Infant formula will remain hard to find until at least mid-July, industry executives have said, despite efforts by manufacturers, the White House and regulators to ease a months-long shortage.
The maker of Similac, the biggest infant formula brand by sales in the United States, resumed production Saturday at its plant in Sturgis, Michigan, for the first time since February. This factory had produced around a fifth of the nation’s infant formula and left many shelves empty when it issued a recall and suspended operations nearly four months ago.
The Abbott factory’s first production runs will include only specialty formulas for children with allergies or serious medical conditions, reaching healthcare providers, hospitals and consumers around June 20. After increasing supply of these varieties, such as EleCare Jr., Abbott will transition to regular Similac formula production, with supplies hitting stores several weeks later, a person familiar with the matter said.
Meanwhile, about 20% to 25% of formula products remain out of stock in U.S. stores last week, according to market research firm IRI. Shortages are more acute in some states, including rural areas of Kansas, Minnesota, Texas, Utah and Alaska, according to IRI data.
“We haven’t seen any type of recovery yet,” said Arthur Ackles, vice president of merchandising and buying for retailer Roche Bros.
Massachusetts-based Roche Bros. has faced sporadic formula shortages since February, and the chain continues to receive a fraction of the quantities it orders, Ackles said. Roche suppliers, he said, did not say when their inventory will improve.
Efforts by the Biden administration in recent weeks to airlift baby formula from other countries have so far introduced hypoallergenic varieties, officials said. Regular infant formula shipments are expected to start arriving on June 9 from two manufacturers in the UK and Australia, totaling enough powder to make about 9 million 8-ounce bottles, the White House said.
Officials said British and Australian brands would continue to send additional shipments, up to the equivalent of around 80 million 8-ounce bottles. The Food and Drug Administration said Friday that Nestlé on
will also ship Gerber Formula from Mexico to manufacture 33 million 8-ounce bottles, which are expected to be available July through October.
In a typical week, U.S. consumers buy enough powdered formula to make more than 50 million 8-ounce bottles, according to IRI sales and price data.
Efforts to ramp up production at other plants in the United States made up for much of the loss of the Abbott plant being offline, the White House said last month. But that was not enough to meet the growing demand. From January 1 to May 8, sales volumes of powdered infant formula in the United States increased by 5%, according to IRI. The full-year growth rate was 1.5% in 2021 and 0.4% in 2020.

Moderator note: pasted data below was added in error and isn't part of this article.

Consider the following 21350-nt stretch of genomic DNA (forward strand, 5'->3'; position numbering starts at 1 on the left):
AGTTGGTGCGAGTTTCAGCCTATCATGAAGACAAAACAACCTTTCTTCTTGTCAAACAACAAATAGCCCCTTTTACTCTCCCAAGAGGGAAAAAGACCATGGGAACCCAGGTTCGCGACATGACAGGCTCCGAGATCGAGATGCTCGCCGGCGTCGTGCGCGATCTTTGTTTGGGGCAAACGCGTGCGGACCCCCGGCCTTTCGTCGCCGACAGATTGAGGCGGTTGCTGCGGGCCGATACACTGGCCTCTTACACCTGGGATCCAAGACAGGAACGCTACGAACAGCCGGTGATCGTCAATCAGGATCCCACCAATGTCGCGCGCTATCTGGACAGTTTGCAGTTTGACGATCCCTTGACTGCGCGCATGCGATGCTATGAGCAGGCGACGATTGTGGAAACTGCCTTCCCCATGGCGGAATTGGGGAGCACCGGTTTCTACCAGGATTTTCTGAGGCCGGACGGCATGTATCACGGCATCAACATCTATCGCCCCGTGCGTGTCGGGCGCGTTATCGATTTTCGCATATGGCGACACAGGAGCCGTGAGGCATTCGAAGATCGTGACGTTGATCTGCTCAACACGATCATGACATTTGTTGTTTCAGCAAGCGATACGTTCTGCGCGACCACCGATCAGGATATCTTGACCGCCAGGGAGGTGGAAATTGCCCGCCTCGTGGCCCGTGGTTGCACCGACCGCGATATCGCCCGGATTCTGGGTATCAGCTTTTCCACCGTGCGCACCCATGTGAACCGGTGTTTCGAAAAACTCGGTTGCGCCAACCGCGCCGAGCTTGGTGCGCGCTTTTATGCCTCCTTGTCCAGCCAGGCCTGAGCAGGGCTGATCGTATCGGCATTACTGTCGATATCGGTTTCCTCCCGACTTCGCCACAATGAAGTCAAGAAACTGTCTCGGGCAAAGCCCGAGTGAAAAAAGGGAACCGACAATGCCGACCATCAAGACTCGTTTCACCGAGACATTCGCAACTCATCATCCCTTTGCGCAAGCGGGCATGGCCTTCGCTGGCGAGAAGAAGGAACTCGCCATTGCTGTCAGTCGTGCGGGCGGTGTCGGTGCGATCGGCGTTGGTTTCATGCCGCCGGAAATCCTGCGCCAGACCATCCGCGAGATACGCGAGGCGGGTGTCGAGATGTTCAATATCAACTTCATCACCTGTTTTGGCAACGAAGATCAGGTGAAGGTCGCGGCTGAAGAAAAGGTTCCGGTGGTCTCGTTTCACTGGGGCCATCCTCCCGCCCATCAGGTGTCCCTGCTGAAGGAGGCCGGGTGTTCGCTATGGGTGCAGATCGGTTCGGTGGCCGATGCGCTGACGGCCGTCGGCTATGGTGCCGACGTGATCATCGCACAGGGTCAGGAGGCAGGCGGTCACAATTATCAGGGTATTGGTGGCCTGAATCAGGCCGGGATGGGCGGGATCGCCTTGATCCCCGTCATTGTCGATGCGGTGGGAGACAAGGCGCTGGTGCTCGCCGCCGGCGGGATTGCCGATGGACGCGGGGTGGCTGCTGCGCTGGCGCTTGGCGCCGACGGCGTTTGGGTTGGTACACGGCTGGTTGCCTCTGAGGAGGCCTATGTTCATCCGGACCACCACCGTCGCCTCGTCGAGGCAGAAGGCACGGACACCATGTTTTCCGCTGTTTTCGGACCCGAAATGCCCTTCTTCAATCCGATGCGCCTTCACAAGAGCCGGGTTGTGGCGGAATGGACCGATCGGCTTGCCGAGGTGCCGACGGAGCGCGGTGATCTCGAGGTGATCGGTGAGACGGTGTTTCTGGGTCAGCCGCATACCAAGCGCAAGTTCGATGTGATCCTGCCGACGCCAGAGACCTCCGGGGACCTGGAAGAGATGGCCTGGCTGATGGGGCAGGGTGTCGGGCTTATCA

Health practitioners said more parents have relied on formula milk rather than breastfeeding since the start of the pandemic. More recently, some consumers have been stockpiling, compounding supply issues, retailers said.
In Georgia, Savannah Grider said she had had no luck finding formula for her 10-month-old daughter. About three weeks ago, she said, a friend from North Dakota started sending her formula, which remains in storage at the military base where Ms. Grider’s friend lives.
Ms Grider said she tried to limit how often she fed formula and tried more solid foods because her daughter had had stomach problems trying different brands.
Some retailers said there were early signs of improvement. Giant Eagle Inc., a Pennsylvania-based supermarket chain, said pressure is easing on some products, while Iowa-based Hy-Vee Inc. said it expects to get more of products, including Gerber and Enfamil, in the coming weeks, if not days. Hy-Vee said it received deliveries of Similac formula last weekend and will receive more this weekend.
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But Kroger Co.
the largest U.S. supermarket company by sales, said infant formula supplies have not improved significantly and the chain still enforces a purchase limit of four containers per customer.
At Associated Wholesale Grocers, Inc., the nation’s largest wholesaler with more than 3,000 grocery stores, chief executive David Smith said there’s been little change in formula supply in recent weeks, even whether its suppliers said European products had entered US supply. chain.
Roche Bros. receives deliveries of formula once a week, when daily deliveries were the norm before the shortage began, Ackles said, adding that hoarding among consumers made the problem worse earlier in the year. Roche’s stores these days don’t have enough products for shoppers to stock up on, but Mr Ackles said he fears panic buying will pick up when supplies improve.
Amanda Dolly, who has two 10-month-old boys, said she is seeing more formula in her stores nearby, but not the hypoallergenic kind she needs for one of her sons.
“He escapes from [regular formula] really bad,” said Ms. Dolly, who lives in Enterprise, W.Va. She said she was considering giving her son almond milk after using the two cans of formula she received from ‘a friend.
Leah McGrath, corporate dietitian at Ingles Markets, a North Carolina-based grocer Inc.,
said she did not notice an immediate difference in supply after some products were flown in from overseas. Instead, she says, she sees some people trying to sell multiple boxes of formula they’ve purchased, and some parents getting ripped off by such sellers.
“I don’t think the level of worry and panic has gone down at all,” she said.
Write to Annie Gasparro at [email protected] and Jaewon Kang at [email protected]
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